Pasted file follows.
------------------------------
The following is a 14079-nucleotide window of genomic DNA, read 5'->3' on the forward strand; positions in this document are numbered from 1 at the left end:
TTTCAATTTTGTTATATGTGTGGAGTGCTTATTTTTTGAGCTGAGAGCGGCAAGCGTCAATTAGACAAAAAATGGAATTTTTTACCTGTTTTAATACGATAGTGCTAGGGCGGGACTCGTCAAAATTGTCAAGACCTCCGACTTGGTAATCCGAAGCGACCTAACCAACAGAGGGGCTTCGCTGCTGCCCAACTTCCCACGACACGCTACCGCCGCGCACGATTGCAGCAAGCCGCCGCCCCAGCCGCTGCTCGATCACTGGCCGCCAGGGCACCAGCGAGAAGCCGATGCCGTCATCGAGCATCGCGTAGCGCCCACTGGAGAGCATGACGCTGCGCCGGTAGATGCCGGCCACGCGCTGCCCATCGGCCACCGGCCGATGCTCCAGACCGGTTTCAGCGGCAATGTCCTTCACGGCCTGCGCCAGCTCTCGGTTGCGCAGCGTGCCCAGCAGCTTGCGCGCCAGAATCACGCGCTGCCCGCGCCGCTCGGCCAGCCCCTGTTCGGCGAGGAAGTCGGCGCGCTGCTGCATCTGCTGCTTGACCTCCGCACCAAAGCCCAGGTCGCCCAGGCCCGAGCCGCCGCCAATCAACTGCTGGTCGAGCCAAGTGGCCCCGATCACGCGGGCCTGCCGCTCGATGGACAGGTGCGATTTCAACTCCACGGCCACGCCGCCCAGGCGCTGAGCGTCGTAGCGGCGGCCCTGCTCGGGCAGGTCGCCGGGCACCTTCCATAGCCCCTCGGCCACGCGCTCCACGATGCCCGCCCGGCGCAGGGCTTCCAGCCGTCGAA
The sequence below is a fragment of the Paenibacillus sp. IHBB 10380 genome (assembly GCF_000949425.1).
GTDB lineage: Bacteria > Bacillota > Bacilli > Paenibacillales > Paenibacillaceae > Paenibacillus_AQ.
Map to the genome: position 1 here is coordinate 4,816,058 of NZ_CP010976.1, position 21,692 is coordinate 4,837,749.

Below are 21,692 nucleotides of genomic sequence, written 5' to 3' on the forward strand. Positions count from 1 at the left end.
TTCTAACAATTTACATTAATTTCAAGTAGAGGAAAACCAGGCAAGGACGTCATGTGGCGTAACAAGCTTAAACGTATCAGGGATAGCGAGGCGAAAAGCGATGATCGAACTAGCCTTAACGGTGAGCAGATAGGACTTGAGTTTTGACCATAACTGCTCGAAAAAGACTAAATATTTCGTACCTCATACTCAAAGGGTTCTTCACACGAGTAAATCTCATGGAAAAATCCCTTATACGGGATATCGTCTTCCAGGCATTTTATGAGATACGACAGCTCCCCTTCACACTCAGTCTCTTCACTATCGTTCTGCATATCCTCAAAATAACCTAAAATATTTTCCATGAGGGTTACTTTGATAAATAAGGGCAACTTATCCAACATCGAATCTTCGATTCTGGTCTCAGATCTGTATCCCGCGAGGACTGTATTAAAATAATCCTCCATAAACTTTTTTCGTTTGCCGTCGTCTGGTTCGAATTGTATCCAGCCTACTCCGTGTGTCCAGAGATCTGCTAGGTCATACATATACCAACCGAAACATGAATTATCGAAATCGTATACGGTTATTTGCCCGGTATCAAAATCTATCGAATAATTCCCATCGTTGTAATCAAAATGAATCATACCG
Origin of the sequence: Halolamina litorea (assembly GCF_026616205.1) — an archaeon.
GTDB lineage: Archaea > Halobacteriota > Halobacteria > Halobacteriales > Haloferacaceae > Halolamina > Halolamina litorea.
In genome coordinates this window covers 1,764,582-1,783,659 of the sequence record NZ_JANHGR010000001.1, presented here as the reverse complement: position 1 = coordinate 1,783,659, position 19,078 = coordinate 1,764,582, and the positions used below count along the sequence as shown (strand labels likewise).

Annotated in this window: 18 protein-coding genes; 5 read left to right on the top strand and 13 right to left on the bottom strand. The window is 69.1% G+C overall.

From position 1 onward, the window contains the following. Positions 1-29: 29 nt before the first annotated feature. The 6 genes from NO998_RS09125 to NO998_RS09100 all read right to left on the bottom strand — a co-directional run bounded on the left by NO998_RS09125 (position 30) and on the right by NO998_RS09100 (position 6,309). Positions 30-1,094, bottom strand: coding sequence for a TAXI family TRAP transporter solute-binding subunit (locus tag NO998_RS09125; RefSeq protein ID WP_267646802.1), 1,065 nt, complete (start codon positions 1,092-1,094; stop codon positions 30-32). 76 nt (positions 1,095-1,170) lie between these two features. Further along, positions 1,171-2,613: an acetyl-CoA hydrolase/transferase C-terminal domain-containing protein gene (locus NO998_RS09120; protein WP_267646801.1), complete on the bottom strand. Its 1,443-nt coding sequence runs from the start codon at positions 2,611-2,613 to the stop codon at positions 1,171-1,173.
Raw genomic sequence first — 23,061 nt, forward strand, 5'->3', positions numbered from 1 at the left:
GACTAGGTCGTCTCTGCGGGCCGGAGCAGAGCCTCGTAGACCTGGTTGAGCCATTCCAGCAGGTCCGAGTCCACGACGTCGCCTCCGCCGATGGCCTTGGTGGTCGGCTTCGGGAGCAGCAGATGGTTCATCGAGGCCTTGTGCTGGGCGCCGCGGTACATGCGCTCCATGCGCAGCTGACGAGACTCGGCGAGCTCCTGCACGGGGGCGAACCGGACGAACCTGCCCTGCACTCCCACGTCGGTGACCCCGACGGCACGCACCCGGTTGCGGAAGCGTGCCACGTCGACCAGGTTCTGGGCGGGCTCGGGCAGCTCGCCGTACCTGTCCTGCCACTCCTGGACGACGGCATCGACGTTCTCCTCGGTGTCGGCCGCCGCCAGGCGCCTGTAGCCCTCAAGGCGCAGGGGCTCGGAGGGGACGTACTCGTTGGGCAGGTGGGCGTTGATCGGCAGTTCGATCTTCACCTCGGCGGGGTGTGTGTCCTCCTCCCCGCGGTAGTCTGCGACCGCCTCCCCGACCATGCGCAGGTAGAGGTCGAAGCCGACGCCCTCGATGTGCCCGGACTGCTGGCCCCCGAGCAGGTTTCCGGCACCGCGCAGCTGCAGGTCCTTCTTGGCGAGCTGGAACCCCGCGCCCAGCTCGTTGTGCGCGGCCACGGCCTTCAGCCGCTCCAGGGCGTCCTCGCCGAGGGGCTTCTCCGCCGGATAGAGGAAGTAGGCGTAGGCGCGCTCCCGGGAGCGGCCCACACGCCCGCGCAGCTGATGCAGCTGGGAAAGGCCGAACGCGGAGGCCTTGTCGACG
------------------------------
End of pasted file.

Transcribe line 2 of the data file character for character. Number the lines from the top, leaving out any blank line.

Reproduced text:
TTTCAATTTTGTTATATGTGTGGAGTGCTTATTTTTTGAGCTGAGAGCGGCAAGCGTCAATTAGACAAAAAATGGAATTTTTTACCTGTTTTAATACGATAGTGCTAGGGCGGGACTCGTCAAAATTGTCAAGACCTCCGACTTGGTAATCCGAAGCGACCTAACCAACAGAGGGGCTTCGCTGCTGCCCAACTTCCCACGACACGCTACCGCCGCGCACGATTGCAGCAAGCCGCCGCCCCAGCCGCTGCTCGATCACTGGCCGCCAGGGCACCAGCGAGAAGCCGATGCCGTCATCGAGCATCGCGTAGCGCCCACTGGAGAGCATGACGCTGCGCCGGTAGATGCCGGCCACGCGCTGCCCATCGGCCACCGGCCGATGCTCCAGACCGGTTTCAGCGGCAATGTCCTTCACGGCCTGCGCCAGCTCTCGGTTGCGCAGCGTGCCCAGCAGCTTGCGCGCCAGAATCACGCGCTGCCCGCGCCGCTCGGCCAGCCCCTGTTCGGCGAGGAAGTCGGCGCGCTGCTGCATCTGCTGCTTGACCTCCGCACCAAAGCCCAGGTCGCCCAGGCCCGAGCCGCCGCCAATCAACTGCTGGTCGAGCCAAGTGGCCCCGATCACGCGGGCCTGCCGCTCGATGGACAGGTGCGATTTCAACTCCACGGCCACGCCGCCCAGGCGCTGAGCGTCGTAGCGGCGGCCCTGCTCGGGCAGGTCGCCGGGCACCTTCCATAGCCCCTCGGCCACGCGCTCCACGATGCCCGCCCGGCGCAGGGCTTCCAGCCGTCGAA